US Corporate earnings continue to be lackluster. While revenue growth has decelerated from + 11% in Q3 to + 6% in Q4 2022, profit growth has come to a standstill, indicating pressure on company margins. Flat aggregate earnings also masks wide sector divergence with only three sectors generating positive growth in the quarter. Excluding the energy sector, earnings per share will likely decline by 6%. Even though only 20% of European companies have presented their figures for the fourth quarter of 2022, the first impression is convincing, with revenues and earnings growing 12% and 9% respectively. The tepid US reporting season reinforces our view that earnings will contract over 2023 and consensus estimates are still too optimistic. Even if bottom-up earnings estimates prove correct, we struggle to justify paying current high valuation (PE > 18) for the US market. With a risk premium at 1.9%, investors look poorly compensated for the equity risk (vs. treasuries). We therefore stick with an accentuated underweight position in US stocks.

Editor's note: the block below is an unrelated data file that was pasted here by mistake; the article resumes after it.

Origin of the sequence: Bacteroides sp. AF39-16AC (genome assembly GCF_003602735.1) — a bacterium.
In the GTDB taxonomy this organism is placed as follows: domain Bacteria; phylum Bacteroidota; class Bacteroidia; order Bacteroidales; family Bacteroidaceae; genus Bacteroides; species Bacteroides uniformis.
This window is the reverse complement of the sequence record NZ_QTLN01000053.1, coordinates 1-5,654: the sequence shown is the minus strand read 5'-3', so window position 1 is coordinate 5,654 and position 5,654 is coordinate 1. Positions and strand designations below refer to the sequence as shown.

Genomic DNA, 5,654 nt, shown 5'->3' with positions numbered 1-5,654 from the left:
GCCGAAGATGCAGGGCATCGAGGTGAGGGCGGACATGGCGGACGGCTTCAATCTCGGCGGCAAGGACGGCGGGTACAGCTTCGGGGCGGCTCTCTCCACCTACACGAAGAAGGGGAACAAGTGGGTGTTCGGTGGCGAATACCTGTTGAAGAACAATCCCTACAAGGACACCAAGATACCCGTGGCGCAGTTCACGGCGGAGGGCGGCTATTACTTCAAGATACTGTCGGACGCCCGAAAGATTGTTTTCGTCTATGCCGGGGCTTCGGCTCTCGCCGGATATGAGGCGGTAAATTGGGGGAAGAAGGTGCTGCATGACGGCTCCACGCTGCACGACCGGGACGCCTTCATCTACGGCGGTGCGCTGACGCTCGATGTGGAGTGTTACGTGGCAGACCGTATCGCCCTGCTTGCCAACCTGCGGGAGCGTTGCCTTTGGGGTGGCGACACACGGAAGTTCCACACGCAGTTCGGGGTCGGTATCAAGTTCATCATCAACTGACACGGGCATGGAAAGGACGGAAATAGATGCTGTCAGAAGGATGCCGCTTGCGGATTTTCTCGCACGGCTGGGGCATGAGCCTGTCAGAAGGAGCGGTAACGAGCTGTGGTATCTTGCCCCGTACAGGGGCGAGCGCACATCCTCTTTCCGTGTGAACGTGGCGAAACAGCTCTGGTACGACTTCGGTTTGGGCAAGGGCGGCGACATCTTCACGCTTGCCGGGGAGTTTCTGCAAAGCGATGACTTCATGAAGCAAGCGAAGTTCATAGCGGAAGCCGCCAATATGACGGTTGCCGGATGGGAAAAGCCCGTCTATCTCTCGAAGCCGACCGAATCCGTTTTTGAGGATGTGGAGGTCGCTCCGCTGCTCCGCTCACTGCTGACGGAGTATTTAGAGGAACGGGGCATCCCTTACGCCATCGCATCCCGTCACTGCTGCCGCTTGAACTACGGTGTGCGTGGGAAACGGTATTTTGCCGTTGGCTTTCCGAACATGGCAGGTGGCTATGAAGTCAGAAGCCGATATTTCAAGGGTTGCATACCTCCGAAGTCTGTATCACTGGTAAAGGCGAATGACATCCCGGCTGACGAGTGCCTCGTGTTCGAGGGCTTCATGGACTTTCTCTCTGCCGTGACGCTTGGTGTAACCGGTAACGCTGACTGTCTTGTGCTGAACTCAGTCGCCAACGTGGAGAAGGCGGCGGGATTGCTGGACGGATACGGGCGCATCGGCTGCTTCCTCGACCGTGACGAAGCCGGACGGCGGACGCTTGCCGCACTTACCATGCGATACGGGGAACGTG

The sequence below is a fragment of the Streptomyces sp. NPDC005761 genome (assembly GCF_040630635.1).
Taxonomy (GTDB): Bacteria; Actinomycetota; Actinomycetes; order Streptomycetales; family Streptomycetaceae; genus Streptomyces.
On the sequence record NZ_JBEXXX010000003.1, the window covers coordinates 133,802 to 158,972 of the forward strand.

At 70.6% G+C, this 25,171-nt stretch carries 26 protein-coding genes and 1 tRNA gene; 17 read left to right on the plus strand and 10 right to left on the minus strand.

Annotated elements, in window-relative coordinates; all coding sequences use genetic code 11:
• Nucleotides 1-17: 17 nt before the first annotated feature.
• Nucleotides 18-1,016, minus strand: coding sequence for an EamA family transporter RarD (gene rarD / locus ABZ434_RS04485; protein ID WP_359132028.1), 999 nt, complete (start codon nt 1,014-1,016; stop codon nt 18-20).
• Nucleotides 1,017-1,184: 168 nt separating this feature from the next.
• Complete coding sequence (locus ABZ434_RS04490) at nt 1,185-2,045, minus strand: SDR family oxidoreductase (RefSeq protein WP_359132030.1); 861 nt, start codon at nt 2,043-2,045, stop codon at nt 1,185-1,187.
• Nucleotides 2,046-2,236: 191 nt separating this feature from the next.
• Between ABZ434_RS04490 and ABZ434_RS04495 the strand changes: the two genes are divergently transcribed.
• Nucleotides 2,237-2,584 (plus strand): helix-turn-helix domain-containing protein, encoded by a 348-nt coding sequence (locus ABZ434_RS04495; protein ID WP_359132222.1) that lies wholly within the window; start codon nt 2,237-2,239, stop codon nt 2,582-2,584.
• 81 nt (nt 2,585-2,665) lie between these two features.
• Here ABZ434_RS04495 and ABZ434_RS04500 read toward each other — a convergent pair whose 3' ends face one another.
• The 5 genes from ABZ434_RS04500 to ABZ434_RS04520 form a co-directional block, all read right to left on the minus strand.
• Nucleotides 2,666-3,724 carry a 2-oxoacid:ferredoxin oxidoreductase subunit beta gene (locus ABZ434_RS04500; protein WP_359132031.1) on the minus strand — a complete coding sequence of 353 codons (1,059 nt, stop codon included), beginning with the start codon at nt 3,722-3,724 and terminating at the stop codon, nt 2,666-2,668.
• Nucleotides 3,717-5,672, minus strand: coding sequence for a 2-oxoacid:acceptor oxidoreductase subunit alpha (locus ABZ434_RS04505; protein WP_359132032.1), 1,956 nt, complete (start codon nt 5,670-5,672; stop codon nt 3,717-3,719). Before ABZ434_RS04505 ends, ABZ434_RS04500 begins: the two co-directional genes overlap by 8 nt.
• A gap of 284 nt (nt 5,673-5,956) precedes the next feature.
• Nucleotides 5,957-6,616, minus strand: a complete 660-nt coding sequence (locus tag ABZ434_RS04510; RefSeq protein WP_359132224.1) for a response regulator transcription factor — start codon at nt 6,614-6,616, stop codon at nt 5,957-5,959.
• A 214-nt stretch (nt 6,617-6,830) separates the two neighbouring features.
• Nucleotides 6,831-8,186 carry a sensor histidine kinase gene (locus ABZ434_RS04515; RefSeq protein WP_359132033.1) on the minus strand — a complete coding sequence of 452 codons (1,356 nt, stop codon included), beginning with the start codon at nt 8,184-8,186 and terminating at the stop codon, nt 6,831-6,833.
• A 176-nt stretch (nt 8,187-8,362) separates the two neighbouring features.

While the strong start to the year is welcome, we believe the speed of the recent equity rally has been partly due to technical factors (light investor positioning) at the beginning of 2023. Over time, we expect investors to again focus on the fundamentals. While we recognize that for some parts of the market, the situation has improved, headwinds remain. The environment is still one of tepid growth coupled with a restrictive monetary policy. As a result, we favor a defensive portfolio positioning, including an underweight in equities and high yield bonds, which we downgraded lately.
Please find attached our last Asset Allocation Update for February.